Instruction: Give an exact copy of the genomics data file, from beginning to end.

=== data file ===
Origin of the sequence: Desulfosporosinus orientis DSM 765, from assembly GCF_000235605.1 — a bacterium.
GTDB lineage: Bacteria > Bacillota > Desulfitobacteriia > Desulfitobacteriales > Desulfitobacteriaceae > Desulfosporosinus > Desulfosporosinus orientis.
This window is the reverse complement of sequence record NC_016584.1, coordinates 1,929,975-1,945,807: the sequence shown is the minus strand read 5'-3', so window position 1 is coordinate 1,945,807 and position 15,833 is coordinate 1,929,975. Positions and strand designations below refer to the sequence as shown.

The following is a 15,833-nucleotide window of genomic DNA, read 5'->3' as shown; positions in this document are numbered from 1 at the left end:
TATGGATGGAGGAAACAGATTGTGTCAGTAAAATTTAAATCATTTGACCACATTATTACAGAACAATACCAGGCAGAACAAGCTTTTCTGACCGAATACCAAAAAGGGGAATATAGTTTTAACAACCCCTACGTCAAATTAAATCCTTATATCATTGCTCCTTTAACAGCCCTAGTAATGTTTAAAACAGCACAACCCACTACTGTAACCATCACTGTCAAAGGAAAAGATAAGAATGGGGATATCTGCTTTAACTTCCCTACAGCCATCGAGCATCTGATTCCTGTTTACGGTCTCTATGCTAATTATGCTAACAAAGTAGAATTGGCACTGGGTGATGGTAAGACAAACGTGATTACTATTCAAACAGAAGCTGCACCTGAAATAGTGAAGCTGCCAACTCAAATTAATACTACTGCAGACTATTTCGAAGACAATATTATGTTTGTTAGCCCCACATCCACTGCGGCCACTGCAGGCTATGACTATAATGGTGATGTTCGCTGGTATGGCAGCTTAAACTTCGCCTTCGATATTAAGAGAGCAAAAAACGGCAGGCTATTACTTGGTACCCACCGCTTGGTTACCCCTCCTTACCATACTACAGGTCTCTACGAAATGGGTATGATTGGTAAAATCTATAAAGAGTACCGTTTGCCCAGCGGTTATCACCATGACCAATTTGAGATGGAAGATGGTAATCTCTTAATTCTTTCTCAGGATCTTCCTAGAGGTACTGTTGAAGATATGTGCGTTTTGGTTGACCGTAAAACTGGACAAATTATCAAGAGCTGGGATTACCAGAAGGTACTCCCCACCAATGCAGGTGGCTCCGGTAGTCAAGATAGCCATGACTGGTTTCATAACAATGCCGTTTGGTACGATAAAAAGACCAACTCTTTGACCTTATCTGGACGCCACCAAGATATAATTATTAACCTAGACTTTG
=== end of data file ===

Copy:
Origin of the sequence: Desulfosporosinus orientis DSM 765, from assembly GCF_000235605.1 — a bacterium.
GTDB lineage: Bacteria > Bacillota > Desulfitobacteriia > Desulfitobacteriales > Desulfitobacteriaceae > Desulfosporosinus > Desulfosporosinus orientis.
This window is the reverse complement of sequence record NC_016584.1, coordinates 1,929,975-1,945,807: the sequence shown is the minus strand read 5'-3', so window position 1 is coordinate 1,945,807 and position 15,833 is coordinate 1,929,975. Positions and strand designations below refer to the sequence as shown.

The following is a 15,833-nucleotide window of genomic DNA, read 5'->3' as shown; positions in this document are numbered from 1 at the left end:
TATGGATGGAGGAAACAGATTGTGTCAGTAAAATTTAAATCATTTGACCACATTATTACAGAACAATACCAGGCAGAACAAGCTTTTCTGACCGAATACCAAAAAGGGGAATATAGTTTTAACAACCCCTACGTCAAATTAAATCCTTATATCATTGCTCCTTTAACAGCCCTAGTAATGTTTAAAACAGCACAACCCACTACTGTAACCATCACTGTCAAAGGAAAAGATAAGAATGGGGATATCTGCTTTAACTTCCCTACAGCCATCGAGCATCTGATTCCTGTTTACGGTCTCTATGCTAATTATGCTAACAAAGTAGAATTGGCACTGGGTGATGGTAAGACAAACGTGATTACTATTCAAACAGAAGCTGCACCTGAAATAGTGAAGCTGCCAACTCAAATTAATACTACTGCAGACTATTTCGAAGACAATATTATGTTTGTTAGCCCCACATCCACTGCGGCCACTGCAGGCTATGACTATAATGGTGATGTTCGCTGGTATGGCAGCTTAAACTTCGCCTTCGATATTAAGAGAGCAAAAAACGGCAGGCTATTACTTGGTACCCACCGCTTGGTTACCCCTCCTTACCATACTACAGGTCTCTACGAAATGGGTATGATTGGTAAAATCTATAAAGAGTACCGTTTGCCCAGCGGTTATCACCATGACCAATTTGAGATGGAAGATGGTAATCTCTTAATTCTTTCTCAGGATCTTCCTAGAGGTACTGTTGAAGATATGTGCGTTTTGGTTGACCGTAAAACTGGACAAATTATCAAGAGCTGGGATTACCAGAAGGTACTCCCCACCAATGCAGGTGGCTCCGGTAGTCAAGATAGCCATGACTGGTTTCATAACAATGCCGTTTGGTACGATAAAAAGACCAACTCTTTGACCTTATCTGGACGCCACCAAGATATAATTATTAACCTAGACTTTG